This is the fourth case with the same factual situation this Court has had in as many weeks. In all of the cases, human traffickers who smuggled minor children were apprehended short of delivering the children to their ultimate destination. In all cases, a parent, if not both parents, of the children was in this country illegally. That parent initiated the conspiracy to smuggle the minors into the country illegally. He or she also funded the conspiracy. In each case, the DHS completed the criminal conspiracy, instead of enforcing the laws of the United States, by delivering the minors to the custody of the parent illegally living in the United States. … The DHS has simply chosen not to enforce the United States’ border security laws.

[T]his policy lowers the morale of those law enforcement agents on the front line here on the border. These men and women, with no small risk to their own safety, do their best to enforce our laws and protect the citizens of the United States. It seems shameful that some policymaker in their agency institutes a course of inaction that negates their efforts. It has to be frustrating to those that are actually doing the work of protecting Americans when those efforts are thwarted by a policy that supports the lawbreakers.

This Court is not unsympathetic to any individual or entity taking action that is in the best interests of a minor child; nor is it this Court’s goal to divide or separate family members. But the decision to separate [the mother] from [her daughter] was made years ago, and it was made by [the mother]. She purposefully chose this course of action. Her decision to smuggle the child across the border, even if motivated by the best of motives, is not an excuse for the United States Government to further a criminal conspiracy, and by doing so, encourage others to break the law and endanger additional children.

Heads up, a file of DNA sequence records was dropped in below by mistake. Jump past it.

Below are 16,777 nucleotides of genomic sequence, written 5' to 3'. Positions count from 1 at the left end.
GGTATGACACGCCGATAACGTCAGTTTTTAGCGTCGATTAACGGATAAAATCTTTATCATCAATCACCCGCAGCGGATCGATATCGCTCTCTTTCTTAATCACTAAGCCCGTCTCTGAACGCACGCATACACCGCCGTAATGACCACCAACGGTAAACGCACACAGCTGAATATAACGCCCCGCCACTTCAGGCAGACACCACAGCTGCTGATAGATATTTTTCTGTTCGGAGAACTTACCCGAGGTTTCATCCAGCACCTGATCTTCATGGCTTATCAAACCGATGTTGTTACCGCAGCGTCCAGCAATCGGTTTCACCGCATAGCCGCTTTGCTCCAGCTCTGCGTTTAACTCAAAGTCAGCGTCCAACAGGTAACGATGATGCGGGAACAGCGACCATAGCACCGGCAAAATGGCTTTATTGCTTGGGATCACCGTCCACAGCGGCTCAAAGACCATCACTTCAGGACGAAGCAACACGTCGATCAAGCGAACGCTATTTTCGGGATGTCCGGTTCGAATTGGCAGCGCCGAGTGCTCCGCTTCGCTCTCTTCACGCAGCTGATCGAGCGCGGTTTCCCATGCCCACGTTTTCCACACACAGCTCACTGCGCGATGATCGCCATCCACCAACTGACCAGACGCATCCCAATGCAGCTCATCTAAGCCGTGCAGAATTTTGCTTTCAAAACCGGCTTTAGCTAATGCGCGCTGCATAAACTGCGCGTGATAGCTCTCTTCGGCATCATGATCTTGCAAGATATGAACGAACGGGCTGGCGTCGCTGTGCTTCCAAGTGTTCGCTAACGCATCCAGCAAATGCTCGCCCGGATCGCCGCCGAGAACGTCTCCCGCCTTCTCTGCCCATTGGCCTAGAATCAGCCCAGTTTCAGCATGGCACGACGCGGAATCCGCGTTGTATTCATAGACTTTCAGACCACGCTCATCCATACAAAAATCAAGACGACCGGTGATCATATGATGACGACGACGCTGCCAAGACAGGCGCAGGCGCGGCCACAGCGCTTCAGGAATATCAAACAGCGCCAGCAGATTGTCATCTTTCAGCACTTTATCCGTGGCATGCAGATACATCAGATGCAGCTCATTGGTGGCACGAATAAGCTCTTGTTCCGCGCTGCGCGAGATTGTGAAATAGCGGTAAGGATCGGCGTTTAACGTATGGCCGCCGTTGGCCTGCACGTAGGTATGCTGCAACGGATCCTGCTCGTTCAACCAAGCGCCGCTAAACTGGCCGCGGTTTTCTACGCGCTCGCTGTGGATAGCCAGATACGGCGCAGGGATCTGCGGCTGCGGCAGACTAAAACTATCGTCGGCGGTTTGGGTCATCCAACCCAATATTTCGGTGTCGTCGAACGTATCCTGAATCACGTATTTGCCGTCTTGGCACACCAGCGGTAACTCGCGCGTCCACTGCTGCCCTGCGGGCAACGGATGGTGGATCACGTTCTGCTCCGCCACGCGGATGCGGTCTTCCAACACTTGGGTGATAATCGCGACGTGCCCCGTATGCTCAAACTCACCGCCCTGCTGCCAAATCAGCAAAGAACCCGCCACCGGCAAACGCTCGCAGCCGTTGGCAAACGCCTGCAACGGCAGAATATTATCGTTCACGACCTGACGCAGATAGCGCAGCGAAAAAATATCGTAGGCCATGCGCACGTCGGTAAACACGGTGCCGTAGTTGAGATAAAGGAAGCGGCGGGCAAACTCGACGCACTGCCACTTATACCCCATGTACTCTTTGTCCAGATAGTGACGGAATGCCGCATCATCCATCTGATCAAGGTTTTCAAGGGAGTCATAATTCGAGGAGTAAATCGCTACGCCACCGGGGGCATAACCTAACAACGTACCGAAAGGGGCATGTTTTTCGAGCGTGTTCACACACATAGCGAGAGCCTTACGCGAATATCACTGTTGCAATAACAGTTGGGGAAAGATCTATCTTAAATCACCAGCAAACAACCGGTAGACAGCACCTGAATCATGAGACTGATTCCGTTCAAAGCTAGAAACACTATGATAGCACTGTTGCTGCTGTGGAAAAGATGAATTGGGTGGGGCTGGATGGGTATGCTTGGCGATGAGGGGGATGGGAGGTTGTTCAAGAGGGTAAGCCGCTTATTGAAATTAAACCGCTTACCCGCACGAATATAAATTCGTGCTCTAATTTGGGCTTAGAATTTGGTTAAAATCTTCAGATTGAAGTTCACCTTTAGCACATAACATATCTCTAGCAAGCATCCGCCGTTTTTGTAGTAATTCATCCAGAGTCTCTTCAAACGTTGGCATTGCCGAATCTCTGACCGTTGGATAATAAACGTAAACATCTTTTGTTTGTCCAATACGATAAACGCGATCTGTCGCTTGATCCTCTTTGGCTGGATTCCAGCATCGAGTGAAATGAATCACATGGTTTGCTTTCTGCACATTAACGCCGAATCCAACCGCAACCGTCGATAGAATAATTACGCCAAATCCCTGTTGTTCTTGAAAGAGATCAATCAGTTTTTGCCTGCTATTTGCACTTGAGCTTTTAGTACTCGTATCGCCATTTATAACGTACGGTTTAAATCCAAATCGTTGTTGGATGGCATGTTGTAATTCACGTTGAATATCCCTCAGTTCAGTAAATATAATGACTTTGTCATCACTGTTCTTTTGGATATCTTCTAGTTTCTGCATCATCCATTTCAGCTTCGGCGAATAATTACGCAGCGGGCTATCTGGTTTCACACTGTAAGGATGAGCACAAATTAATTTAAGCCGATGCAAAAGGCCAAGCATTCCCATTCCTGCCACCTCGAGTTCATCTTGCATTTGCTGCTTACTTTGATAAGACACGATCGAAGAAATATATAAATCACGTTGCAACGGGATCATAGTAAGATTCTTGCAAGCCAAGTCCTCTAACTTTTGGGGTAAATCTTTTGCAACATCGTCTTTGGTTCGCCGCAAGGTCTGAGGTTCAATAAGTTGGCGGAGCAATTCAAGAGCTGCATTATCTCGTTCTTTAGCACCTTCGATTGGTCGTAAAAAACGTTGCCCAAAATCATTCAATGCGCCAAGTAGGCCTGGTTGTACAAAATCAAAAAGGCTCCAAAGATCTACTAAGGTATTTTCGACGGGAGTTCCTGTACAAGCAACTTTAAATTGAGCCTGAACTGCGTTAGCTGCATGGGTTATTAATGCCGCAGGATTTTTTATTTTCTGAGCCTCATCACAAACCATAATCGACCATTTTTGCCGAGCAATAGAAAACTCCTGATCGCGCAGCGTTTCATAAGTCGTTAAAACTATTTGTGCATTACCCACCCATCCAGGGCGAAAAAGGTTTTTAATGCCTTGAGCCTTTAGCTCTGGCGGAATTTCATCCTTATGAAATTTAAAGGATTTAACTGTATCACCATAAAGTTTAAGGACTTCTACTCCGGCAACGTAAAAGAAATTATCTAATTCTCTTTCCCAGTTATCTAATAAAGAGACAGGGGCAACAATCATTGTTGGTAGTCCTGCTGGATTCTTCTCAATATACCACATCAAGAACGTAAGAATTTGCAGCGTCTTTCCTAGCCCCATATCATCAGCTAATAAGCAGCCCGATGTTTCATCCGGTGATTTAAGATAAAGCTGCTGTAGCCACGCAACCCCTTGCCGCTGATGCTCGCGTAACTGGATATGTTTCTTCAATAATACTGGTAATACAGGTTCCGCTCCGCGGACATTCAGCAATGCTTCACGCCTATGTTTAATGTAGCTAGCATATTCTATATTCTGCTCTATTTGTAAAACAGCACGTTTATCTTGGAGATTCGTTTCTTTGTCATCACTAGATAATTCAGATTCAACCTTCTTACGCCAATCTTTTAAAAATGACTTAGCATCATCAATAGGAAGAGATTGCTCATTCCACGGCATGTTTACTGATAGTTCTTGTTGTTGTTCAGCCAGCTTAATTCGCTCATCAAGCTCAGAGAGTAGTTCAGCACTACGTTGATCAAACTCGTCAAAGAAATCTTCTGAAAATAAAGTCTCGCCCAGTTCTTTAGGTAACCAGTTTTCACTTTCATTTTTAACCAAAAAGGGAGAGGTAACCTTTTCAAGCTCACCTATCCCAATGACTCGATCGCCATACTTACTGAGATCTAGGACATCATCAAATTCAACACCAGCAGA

While such a tirade against federal policy might be expected on the campaign trail or in a congressional floor speech, in no way could it be considered appropriate coming from a federal judge in an official court document. But for anti-immigrant advocates, it was an ideological signal they could not possibly have misread. So when Andrew Oldham and his team decided to challenge DAPA, they could be confident that Hanen would be hostile to federal immigration efforts and to immigrants. Their effort succeeded when the case was assigned to Judge Hanen, who in fact issued a nationwide injunction to prevent DAPA from going into effect.ii

By itself, forum shopping is not at all disqualifying for a lawyer who seeks the bench. Advocates often forum-shop as part of their zealous representation of their clients. Judges differ in temperament, in their approaches to legal questions, and in their ability to preside over a case efficiently and effectively. But deliberately maneuvering to get their case before a judge who would engage in improper conduct is itself improper, and it strongly suggests that Oldham considers such judicial conduct acceptable.

Oldham’s substantive legal views are equally disqualifying. For instance, he believes that activities and even the existence of many regulatory agencies are fundamentally illegitimate: He told law students at a Federalist Society event that “[t]he reason why the administrative state is enraging is not that we disagree with what the EPA does. It’s the illegitimacy of it.”iii In a similar vein, he has stated that:

It’s not that I disagree with a particular Department of Labor regulation or a particular IRS regulation. It is the entire existence of this edifice of administrative law is constitutionally suspect.iv